Copper3D, a Chilean and US-based 3D printing firm, employs nano-copper additions and adds antimicrobial qualities to polymers like PLA and TPU to make antibacterial 3D printed products. Copper3D, who have collaborated with NASA previously to explore microbiological hazards in space also started work on a project in their home in Chile.
According to UNICEF, the number of HIV-positive children and adolescents surpassed 3 million in 2017, with 430,000 newly infected persons and 130,000 deaths from AIDS-related causes. UNAIDS say cessation of therapy during pregnancy and lactation led in 26,000 additional HIV infections among children under the age of 14.
Despite this information, the World Health Organization says that 37.9 million individuals worldwide were living with HIV at the end of 2018, with 8.1 million of them having no idea they had the illness to begin with.
Copper3D has developed a 3D printed device using copper nanotechnology that can effectively inactivate the HIV virus on certain objects under the right conditions—a project that the startup’s Director of Innovation Daniel Martnez describes as “the result of more than one year of research in antimicrobial polymers and the role on inactivating high replication rate viruses like HIV.”
“Understanding the global problem behind the HIV statistics and analysing the role that our antimicrobial materials could have in containing the transmission of HIV virus led us to think that we could develop some kind of device that acts like an interface between mother and child to prevent the spread of this virus through breastfeeding, which is one of the main routes of infection.” said Dr. Claudio Soto, Copper3D’s Medical Director.
Copper3D, led by co-founders Martnez, Dr. Soto, and CEO Andrés Acua, began work on a project with “two lines of research,” as the business noted in a release provided to 3DPrint.com. They filed a patent application for the idea, Viral Inactivation System for a Breastmilk Shield to Prevent Mother-to-Child HIV Transmission, last year.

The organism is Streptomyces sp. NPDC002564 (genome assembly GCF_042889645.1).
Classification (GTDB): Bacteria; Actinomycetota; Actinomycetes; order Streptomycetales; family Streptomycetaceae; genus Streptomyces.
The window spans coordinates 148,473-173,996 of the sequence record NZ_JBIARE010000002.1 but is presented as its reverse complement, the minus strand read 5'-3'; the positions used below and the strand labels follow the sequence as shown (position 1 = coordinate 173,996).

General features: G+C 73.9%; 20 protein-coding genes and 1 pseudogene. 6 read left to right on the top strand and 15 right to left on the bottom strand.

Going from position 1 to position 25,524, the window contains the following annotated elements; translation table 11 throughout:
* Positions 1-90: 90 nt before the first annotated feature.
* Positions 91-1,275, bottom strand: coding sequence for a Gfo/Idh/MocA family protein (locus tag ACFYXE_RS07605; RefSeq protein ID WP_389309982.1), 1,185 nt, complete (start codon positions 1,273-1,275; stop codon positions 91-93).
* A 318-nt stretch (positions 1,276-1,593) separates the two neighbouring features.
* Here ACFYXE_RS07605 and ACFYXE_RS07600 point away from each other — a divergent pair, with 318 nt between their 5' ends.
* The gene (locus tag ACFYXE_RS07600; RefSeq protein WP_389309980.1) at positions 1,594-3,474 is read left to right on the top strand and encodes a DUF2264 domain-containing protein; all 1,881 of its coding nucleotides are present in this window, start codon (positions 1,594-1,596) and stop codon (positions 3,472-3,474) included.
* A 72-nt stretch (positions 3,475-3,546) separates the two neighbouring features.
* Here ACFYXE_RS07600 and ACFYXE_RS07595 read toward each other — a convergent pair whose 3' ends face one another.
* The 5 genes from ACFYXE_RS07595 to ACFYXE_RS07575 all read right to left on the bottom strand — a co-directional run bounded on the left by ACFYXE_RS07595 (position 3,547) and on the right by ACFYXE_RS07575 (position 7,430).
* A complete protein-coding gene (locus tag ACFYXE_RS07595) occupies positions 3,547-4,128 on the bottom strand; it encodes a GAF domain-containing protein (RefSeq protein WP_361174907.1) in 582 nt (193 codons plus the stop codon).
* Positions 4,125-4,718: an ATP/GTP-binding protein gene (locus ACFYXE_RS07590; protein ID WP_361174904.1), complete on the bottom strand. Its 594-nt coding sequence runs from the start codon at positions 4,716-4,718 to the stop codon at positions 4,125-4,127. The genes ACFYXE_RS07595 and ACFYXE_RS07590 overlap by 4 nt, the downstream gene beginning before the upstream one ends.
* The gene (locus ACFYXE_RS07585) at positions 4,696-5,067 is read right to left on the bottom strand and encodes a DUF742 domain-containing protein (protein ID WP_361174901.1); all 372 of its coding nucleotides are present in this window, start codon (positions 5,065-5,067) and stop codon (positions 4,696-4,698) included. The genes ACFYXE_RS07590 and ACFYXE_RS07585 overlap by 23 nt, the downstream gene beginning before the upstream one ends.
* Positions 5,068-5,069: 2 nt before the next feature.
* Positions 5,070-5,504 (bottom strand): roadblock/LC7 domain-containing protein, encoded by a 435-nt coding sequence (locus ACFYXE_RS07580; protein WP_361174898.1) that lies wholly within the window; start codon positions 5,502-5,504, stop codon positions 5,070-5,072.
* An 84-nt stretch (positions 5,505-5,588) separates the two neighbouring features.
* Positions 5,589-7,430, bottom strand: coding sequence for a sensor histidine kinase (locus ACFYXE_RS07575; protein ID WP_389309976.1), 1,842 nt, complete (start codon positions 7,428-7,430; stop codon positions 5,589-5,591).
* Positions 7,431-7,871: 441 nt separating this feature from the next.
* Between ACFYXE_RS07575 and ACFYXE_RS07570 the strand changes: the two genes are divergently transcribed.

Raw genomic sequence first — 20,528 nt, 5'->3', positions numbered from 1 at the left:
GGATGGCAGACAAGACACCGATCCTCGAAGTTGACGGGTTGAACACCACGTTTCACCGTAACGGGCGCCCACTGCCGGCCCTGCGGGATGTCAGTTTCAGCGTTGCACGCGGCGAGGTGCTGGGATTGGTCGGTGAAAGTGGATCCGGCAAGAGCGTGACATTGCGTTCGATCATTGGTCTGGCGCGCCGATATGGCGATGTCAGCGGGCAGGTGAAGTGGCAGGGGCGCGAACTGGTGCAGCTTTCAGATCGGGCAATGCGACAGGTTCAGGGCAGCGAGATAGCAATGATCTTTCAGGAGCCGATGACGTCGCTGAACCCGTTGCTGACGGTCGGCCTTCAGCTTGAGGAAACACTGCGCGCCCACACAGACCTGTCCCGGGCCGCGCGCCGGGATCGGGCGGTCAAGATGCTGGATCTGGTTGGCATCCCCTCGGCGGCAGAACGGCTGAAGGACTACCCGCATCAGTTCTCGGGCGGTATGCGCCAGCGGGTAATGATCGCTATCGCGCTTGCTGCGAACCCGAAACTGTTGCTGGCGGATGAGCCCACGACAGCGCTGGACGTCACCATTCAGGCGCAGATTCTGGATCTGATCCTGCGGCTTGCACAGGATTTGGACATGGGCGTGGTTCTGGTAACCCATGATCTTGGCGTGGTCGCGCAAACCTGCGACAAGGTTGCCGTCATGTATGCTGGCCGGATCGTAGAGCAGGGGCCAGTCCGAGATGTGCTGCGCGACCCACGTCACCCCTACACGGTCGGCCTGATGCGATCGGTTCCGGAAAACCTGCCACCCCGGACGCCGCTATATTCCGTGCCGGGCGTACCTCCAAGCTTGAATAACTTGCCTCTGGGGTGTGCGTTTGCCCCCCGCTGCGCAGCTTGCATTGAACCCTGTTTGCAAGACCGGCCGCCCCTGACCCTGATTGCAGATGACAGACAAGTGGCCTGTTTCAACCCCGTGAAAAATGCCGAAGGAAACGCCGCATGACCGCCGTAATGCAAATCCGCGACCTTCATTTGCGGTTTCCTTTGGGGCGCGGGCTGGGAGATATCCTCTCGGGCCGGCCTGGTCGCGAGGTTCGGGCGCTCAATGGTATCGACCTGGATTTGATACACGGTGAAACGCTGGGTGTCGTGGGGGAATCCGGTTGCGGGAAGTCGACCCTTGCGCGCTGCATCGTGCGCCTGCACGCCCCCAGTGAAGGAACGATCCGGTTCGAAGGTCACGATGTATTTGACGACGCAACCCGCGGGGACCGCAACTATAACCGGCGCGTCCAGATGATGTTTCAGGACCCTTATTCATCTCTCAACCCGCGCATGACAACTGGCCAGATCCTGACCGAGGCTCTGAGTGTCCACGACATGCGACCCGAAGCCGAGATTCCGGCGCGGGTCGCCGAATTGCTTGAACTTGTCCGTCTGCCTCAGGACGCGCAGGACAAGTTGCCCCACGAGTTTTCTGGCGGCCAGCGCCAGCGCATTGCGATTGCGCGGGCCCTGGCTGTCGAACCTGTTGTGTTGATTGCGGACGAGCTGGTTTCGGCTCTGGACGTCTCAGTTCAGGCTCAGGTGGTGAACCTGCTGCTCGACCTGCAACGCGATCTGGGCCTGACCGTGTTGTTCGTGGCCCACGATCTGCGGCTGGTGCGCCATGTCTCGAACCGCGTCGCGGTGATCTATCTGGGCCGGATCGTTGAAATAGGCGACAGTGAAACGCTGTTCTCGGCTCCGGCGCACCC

The scientists first investigated the viral inactivation efficiency of its PLACTIVE material using samples of HIV-infected breast milk, and then built an item that maximizes “viral inactivation of HIV” in the milk, operating as a mother-to-child interface during nursing.
“…We will continue on the path of applied innovation, always thinking of playing an important role in the most urgent global healthcare challenges, where our antimicrobial materials, intelligent 3D designs, rigorous processes of technical validations and laboratory certifications, can generate a new category of antimicrobial/active devices that can avoid infections at a global scale and save millions of lives.” stated Acuña.
To validate PLACTIVE’s potential HIV viral inactivation capacity, the startup commissioned a proof-of-concept laboratory study at the Hospital Clnico Universidad de Chile’s Virology Laboratory. The researchers used a split-sample protocol to test and treat 20 HIV-1 sub-samples (subtype B, cultivated from infectious clone NL4-3, with CXCR4 co- receptor).
The sub-samples were randomly assigned to one of three groups: “A”, “B”, and “Control”. “A” and “B” samples were placed in either a green or blue 3D printed box, with and without the nano-copper additive; in order to conduct a proper blind study, the researchers did not know which was which.
“The preliminary results showed a reduction of viral replication up to of 58.6% by simply exposition of the samples to the 3D printed boxes containing copper nanoparticles. Fifteen (15) seconds of exposition were enough to achieve such a reduction. These data allow us to infer that by increasing the contact surface by a factor of 10X, we could obtain much higher inactivation rates, very close to 100% (log3) and according to our calculations, most probably in less than 5 seconds,” explained Martínez.
These promising results encouraged the team as they moved on to the second part of the study: designing a device for HIV-contaminated milk embedded in nano-copper for use during breastfeeding, with a surface of contact expanded 10x.
Copper3D’s Viral Inactivator concept is to investigate how the antimicrobial capacity of its nano-copper materials affects HIV inactivation, as well as how different shapes and designs for the 3D printed device can increase the surface of contact with breast milk while using nano-copper to enhance effectiveness.
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